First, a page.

How did the world’s only superpower wind up in the middle of this war-crazy mess? The United States seems to be dealing with three or four enemies at once. Or switching sides when a renegade militia changes its name and allegiance. Or refighting old wars Americans thought they had already won.
It’s hard to keep track, and lots of citizens have stopped trying. When the Cold War ended a generation ago, the United States took on the singular role of global peacekeeper, protecting or punishing other nations depending on their behavior and values. We spread troops and clandestine warriors in black among scores of nations to keep the peace. It sounded like a noble commitment.
Now our so-called “indispensable nation” finds itself beset with confusion and contradictions, trying to cope with half a dozen or more irregular insurgencies, some hostile, some friendly. Instead of peace and tranquility, the American Goliath seems to attract a swarm of killer bees.
At the moment, the war in Afghanistan is heating up again. The Taliban are recapturing the countryside and slaughtering scores of young Afghan army recruits assembled for weekly prayers, or blowing up Kabul. American hawks are once again calling for more troops, more arms, and more money. President Trump sent National Security Adviser H.R. McMaster to survey the troubled scene and propose a new strategy.
This is an old story. The United States has been at war in Afghanistan for nearly 16 years. “New” strategies were also proposed by Trump’s predecessors, but none of them succeeded. Washington doesn’t know how to win this war or how to get out of it.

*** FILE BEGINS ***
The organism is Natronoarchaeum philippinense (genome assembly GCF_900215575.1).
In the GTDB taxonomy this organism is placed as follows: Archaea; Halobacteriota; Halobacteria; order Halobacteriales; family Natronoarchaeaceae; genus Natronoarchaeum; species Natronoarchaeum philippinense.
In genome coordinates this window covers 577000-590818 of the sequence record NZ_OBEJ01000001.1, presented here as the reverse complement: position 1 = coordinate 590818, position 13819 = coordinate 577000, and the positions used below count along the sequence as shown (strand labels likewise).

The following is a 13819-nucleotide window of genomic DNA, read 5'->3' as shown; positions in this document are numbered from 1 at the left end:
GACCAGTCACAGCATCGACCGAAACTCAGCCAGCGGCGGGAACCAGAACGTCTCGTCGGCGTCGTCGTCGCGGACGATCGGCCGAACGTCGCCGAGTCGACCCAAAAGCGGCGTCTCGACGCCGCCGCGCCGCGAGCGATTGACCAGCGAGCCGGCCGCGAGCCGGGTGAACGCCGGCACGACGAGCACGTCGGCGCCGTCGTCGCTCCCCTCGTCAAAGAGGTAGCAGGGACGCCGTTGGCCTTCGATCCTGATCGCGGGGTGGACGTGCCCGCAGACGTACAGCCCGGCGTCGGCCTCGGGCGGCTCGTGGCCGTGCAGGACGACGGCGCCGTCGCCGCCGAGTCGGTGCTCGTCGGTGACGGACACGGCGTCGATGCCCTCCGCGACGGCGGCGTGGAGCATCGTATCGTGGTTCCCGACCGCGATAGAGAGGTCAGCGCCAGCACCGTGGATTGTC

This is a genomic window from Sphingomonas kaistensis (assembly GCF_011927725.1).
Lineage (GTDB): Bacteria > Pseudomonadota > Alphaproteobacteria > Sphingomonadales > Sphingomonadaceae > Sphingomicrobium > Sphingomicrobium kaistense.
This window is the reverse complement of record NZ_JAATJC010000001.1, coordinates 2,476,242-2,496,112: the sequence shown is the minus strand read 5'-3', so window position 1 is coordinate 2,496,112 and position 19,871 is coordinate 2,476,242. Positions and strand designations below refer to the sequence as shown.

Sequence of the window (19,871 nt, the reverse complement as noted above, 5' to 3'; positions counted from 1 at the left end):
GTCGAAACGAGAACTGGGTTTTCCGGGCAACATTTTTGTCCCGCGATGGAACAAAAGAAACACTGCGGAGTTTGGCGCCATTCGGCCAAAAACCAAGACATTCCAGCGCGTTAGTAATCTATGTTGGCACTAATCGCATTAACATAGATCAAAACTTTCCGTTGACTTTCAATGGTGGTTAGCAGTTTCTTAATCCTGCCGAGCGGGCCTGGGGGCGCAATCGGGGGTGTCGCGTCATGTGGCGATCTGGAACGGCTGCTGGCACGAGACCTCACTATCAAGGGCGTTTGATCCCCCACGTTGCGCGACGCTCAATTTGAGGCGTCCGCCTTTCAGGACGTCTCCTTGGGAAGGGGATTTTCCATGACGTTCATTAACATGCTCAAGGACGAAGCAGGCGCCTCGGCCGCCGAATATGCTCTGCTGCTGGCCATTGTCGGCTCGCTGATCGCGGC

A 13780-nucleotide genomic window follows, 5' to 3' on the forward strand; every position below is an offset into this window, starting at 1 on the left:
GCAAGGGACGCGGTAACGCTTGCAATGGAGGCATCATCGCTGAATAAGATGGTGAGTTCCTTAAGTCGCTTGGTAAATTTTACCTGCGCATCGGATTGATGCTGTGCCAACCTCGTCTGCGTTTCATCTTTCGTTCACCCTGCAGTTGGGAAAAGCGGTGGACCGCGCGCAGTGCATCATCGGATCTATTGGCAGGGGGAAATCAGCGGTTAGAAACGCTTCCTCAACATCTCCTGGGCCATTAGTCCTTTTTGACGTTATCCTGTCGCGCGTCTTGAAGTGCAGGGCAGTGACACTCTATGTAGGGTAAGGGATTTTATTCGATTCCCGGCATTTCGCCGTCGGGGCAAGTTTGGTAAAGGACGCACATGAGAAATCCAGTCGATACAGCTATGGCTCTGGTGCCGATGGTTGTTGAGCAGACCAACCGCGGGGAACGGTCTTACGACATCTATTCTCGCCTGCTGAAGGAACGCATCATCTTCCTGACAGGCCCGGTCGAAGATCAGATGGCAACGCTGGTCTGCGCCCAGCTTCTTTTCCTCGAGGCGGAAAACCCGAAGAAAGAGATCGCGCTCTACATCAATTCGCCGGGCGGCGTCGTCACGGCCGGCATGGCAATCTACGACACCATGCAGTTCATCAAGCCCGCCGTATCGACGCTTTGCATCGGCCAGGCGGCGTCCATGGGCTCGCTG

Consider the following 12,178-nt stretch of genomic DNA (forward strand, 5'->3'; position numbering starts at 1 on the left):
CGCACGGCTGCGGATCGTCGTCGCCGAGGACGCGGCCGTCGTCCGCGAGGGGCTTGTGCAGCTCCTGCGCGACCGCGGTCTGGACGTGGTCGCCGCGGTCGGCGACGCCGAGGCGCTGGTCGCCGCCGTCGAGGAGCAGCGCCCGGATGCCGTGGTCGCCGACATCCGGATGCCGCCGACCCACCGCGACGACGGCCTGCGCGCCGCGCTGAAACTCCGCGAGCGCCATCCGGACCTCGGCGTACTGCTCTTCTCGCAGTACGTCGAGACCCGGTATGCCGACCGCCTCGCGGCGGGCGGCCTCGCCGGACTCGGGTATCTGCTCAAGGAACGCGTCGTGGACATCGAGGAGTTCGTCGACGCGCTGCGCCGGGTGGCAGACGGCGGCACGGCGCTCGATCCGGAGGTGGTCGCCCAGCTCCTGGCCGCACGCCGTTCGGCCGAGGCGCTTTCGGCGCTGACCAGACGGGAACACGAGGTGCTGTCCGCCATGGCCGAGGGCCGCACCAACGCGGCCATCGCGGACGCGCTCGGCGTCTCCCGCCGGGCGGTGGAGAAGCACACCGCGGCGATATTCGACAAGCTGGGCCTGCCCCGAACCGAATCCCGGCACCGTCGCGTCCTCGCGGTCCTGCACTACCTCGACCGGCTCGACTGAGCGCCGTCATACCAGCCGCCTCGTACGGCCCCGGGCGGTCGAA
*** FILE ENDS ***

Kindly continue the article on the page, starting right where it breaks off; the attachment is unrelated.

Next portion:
Modern warfare, it seems, does not require victory or defeat, just hanging on. On this perverse battlefield, adversaries fight with different weapons. Our side has the wondrous tools of high-tech weaponry, like precision bombing by pilotless drones or video terrain maps for tank commanders. The other side has, in addition to the usual tactics of guerrilla warfare, terrorism, including the deployment of children wearing suicide bombs as jackets to blow up a crowded marketplace.
Yet, strangely enough, the gravest threat to America is not these foreign terrorists. It is a threat closer to home that political leaders don’t wish to talk about: We endanger ourselves.
What pulls our reluctant citizenry deeper and deeper into chaos and violence is American hubris—the false pride of our triumphalist pretensions. The assumption is that our authority in the world ultimately relies upon our awesome destructive power. The US monopoly on deadly force is supposedly justified by our noble intentions—protecting world peace. During the Cold War rivalry, both sides competed, mainly on matching nuclear arsenals, but they did not make the mistake of launching direct war against each other (prudent strategy for both sides).